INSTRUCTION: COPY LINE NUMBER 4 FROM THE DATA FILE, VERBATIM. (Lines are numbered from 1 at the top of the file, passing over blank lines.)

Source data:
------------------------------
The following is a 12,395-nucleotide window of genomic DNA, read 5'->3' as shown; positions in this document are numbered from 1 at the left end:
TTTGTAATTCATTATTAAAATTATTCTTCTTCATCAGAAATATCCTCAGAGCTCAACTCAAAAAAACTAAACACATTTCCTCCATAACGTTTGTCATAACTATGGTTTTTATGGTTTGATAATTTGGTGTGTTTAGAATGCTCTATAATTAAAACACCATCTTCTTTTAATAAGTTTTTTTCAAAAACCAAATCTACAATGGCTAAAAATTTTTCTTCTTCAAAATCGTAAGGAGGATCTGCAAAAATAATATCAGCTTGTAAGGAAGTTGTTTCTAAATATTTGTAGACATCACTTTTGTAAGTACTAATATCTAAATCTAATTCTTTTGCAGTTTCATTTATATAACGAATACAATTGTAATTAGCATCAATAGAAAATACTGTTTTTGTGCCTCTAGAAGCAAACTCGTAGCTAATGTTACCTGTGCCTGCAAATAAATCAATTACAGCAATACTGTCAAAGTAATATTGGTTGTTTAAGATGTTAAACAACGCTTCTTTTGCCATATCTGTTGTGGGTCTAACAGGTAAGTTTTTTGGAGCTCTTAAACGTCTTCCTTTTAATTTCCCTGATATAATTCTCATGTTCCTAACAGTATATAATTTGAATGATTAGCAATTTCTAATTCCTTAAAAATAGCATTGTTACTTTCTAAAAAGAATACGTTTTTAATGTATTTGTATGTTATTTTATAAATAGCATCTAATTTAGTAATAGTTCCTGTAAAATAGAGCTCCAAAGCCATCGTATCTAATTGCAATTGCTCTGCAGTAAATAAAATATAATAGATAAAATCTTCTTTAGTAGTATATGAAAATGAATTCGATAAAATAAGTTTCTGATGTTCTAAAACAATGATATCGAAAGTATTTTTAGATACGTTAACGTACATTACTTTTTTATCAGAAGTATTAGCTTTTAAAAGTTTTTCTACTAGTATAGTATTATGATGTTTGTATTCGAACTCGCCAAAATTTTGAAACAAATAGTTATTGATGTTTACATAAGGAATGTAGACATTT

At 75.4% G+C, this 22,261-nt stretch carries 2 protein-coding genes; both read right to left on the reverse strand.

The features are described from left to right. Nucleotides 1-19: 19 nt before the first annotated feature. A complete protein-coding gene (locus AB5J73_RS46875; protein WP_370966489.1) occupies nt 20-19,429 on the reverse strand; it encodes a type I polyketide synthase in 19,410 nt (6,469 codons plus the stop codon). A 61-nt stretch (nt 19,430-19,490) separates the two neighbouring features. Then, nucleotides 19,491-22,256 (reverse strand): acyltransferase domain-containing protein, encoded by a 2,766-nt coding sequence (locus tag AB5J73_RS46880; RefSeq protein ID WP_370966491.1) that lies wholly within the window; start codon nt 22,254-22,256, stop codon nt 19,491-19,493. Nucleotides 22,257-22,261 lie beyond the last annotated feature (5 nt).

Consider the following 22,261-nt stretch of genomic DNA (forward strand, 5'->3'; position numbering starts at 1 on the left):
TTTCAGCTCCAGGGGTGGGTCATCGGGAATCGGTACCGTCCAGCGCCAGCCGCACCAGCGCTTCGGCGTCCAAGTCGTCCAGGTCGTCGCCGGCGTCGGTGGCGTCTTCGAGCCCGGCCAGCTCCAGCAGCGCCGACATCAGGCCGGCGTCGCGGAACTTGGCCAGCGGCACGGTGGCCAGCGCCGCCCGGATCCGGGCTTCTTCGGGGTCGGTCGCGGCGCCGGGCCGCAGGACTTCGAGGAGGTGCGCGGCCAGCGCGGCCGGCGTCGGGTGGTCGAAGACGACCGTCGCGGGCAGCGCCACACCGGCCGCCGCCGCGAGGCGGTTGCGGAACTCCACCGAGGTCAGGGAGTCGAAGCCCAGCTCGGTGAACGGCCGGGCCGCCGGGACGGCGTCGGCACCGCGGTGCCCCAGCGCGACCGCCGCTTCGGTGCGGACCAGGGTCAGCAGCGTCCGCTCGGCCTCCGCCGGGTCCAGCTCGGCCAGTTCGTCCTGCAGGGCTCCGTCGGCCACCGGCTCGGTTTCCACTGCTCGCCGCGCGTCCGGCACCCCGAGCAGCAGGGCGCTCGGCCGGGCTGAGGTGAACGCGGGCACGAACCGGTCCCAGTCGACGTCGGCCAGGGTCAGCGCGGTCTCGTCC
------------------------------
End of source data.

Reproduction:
The features are described from left to right. Nucleotides 1-19: 19 nt before the first annotated feature. A complete protein-coding gene (locus AB5J73_RS46875; protein WP_370966489.1) occupies nt 20-19,429 on the reverse strand; it encodes a type I polyketide synthase in 19,410 nt (6,469 codons plus the stop codon). A 61-nt stretch (nt 19,430-19,490) separates the two neighbouring features. Then, nucleotides 19,491-22,256 (reverse strand): acyltransferase domain-containing protein, encoded by a 2,766-nt coding sequence (locus tag AB5J73_RS46880; RefSeq protein ID WP_370966491.1) that lies wholly within the window; start codon nt 22,254-22,256, stop codon nt 19,491-19,493. Nucleotides 22,257-22,261 lie beyond the last annotated feature (5 nt).